Sarcasm, I presume. That works out to 4+ hits per game if we assume he Tex wants a hit for every plate appearance.

            Ultimately your argument rests on your ability to show bunting for a hit as a successful strategy for removing a fielding shift. Good luck with that.

            Bunting is a decent short run strategy; however, I doubt it will provide a long run solution. Tex needs to prioritize working on his approach when he swings away instead of admitting that his swing is so messed up that he has to lay down bunts.

            • Plank

              I don’t really know where you’re coming from. I wasn’t being sarcastic. He said he’s planning on bunting when there is an extreme shift. That would lead to a hit when the shift is on, and favorable fielding placement when the shift isn’t on.

              Ultimately your argument rests on your ability to show bunting for a hit as a successful strategy for removing a fielding shift. Good luck with that.

              This is the part that really confuses me. I don’t have an argument. I have to prove something that hasn’t happened yet?

              • Ted Nelson

                What are you talking about? Tex didn’t say that. He said: “Maybe I’ll lay down 20 bunts in spring and see what happens. If I’m 1-for-20, maybe I’ll have to go back to the drawing board.” He didn’t at any point say that he will bunt every time the shift is on. He seemed to imply he’d rather not bunt ever, but might consider it in ST.

                You realize that the P and C can still field even some bunts to the left side with the shift on… let alone the bunts that he fails to place well. Even with the shift on you’re not going to get a hit every time you bunt by a long shot.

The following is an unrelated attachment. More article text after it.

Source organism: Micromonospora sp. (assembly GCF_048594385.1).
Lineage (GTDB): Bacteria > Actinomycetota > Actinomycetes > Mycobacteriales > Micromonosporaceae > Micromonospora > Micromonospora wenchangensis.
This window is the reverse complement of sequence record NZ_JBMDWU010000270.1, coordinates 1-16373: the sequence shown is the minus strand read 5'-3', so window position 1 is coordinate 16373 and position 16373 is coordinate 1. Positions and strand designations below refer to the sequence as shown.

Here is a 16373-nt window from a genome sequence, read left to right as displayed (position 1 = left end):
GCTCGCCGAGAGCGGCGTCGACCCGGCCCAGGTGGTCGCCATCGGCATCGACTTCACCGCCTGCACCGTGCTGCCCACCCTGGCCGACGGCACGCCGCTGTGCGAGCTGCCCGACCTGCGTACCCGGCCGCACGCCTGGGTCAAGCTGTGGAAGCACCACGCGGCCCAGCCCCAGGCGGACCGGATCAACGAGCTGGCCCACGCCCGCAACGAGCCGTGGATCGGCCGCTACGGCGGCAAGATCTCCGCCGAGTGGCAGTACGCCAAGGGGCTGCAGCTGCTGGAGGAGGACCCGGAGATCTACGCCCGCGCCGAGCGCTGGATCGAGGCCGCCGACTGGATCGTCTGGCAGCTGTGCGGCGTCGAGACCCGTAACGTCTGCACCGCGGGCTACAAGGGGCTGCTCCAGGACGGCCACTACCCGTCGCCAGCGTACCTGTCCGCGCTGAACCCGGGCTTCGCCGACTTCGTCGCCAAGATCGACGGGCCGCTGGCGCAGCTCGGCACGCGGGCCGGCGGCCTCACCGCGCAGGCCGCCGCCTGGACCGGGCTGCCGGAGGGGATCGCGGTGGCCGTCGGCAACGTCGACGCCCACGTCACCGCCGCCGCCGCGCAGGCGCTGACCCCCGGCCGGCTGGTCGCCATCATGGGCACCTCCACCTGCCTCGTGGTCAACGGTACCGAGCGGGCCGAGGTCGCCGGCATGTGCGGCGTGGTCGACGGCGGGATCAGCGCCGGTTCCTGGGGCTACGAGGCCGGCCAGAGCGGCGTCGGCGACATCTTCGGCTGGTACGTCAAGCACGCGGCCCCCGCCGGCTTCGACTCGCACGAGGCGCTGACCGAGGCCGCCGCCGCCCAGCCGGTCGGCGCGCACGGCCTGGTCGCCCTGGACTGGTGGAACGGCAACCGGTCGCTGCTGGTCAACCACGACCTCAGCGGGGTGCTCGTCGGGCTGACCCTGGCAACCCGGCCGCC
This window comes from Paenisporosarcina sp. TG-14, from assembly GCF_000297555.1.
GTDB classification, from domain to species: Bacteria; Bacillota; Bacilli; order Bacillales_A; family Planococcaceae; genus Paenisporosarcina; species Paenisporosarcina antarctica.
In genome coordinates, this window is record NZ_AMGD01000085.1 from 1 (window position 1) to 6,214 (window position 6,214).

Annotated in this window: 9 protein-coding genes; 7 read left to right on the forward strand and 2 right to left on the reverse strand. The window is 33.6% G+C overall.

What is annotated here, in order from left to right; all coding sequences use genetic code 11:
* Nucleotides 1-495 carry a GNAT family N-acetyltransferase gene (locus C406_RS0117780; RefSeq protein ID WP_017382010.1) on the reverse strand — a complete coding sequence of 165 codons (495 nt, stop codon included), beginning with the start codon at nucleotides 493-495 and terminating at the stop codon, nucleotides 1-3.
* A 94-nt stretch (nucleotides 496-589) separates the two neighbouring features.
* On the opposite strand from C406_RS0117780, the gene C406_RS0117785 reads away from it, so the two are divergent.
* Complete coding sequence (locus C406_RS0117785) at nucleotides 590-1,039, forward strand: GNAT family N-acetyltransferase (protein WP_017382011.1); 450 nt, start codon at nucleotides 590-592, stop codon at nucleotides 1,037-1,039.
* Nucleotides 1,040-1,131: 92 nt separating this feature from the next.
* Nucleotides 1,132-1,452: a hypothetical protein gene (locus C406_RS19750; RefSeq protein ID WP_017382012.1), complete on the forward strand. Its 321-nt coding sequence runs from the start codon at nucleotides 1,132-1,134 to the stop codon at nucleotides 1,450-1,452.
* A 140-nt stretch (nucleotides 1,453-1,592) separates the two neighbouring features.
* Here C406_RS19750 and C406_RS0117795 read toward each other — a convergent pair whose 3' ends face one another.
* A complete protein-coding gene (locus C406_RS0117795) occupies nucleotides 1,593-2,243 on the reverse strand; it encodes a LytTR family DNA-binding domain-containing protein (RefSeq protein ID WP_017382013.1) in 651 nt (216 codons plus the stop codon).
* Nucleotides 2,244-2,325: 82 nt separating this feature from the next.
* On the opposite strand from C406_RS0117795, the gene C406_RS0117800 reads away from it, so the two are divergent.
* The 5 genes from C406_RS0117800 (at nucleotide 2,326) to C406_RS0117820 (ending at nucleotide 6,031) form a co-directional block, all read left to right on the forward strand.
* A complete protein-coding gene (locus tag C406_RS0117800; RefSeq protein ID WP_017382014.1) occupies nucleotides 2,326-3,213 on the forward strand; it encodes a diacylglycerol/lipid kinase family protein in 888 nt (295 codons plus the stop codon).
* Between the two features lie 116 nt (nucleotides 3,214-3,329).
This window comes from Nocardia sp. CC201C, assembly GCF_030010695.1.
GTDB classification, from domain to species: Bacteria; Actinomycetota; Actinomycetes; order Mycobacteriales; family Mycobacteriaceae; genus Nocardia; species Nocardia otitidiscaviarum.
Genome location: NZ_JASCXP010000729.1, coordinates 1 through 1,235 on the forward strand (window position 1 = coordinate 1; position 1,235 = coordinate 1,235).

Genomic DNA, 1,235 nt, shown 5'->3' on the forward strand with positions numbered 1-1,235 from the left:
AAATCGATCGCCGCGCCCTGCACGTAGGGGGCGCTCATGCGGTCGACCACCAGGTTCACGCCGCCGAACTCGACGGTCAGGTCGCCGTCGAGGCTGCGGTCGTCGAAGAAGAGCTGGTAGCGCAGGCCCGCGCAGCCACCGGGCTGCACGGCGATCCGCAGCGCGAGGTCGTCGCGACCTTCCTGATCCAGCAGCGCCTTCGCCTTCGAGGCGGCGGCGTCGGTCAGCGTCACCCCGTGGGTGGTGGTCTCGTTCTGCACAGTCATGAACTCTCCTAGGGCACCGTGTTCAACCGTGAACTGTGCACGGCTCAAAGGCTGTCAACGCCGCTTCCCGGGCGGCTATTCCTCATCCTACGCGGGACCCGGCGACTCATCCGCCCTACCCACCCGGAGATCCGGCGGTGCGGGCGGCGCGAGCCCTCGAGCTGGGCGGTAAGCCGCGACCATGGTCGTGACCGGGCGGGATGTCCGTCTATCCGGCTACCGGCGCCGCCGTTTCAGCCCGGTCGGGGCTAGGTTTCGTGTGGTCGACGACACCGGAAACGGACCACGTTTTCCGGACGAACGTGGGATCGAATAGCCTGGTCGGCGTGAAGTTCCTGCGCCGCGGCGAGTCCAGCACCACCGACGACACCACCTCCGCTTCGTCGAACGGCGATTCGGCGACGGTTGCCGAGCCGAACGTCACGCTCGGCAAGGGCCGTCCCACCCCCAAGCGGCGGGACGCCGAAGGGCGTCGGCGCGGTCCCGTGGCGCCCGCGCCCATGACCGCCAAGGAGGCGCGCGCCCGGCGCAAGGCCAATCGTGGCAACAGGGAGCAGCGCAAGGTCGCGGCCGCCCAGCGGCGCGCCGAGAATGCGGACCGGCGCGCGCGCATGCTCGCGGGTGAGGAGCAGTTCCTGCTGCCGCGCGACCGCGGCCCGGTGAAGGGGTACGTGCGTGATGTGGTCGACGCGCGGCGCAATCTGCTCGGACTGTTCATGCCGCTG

Highland Cow’s point is pretty obvious. Every bunt will not be a hit. Teams might prefer to just let Tex try to bunt than to come out of the shift.
                (I agree with Highland Cow that bunting isn’t necessarily going to end the shift or return Tex to his previous level of success in and of itself. I think it’s more of an occasional strategy and a plan b if he continues with the same ridiculous LH swing again next season. Plan A should be fixing his swing.)

                • Rookie

                  Why not do BOTH? Fix his swing AND poke or bunt the ball to where the fielders aren’t when they use an extreme shift.

                • Plank

                  What he said directly before what you quoted was “If I can lay down a few bunts, beat the shift a little more the other way, then I’m right where I need to be”

                  Why didn’t you include that part? Oh, right, because it shows I was right.

                  The part you quoted was him saying, if I suck at it, I won’t do it in actual games though. That would imply that his current plan is to use it in games.

                  I thought you were to busy to quote things. Or is that only made up things that you are unable to quote?

              • Highland Cow

                By “your argument” I meant the counterpoint in each of your comments to this post. You have a lot of faith in a bunt hit’s ability to stop a shift. Why is that? I understand it qualitatively, but do you have any specific examples or quantitative evidence to back this up?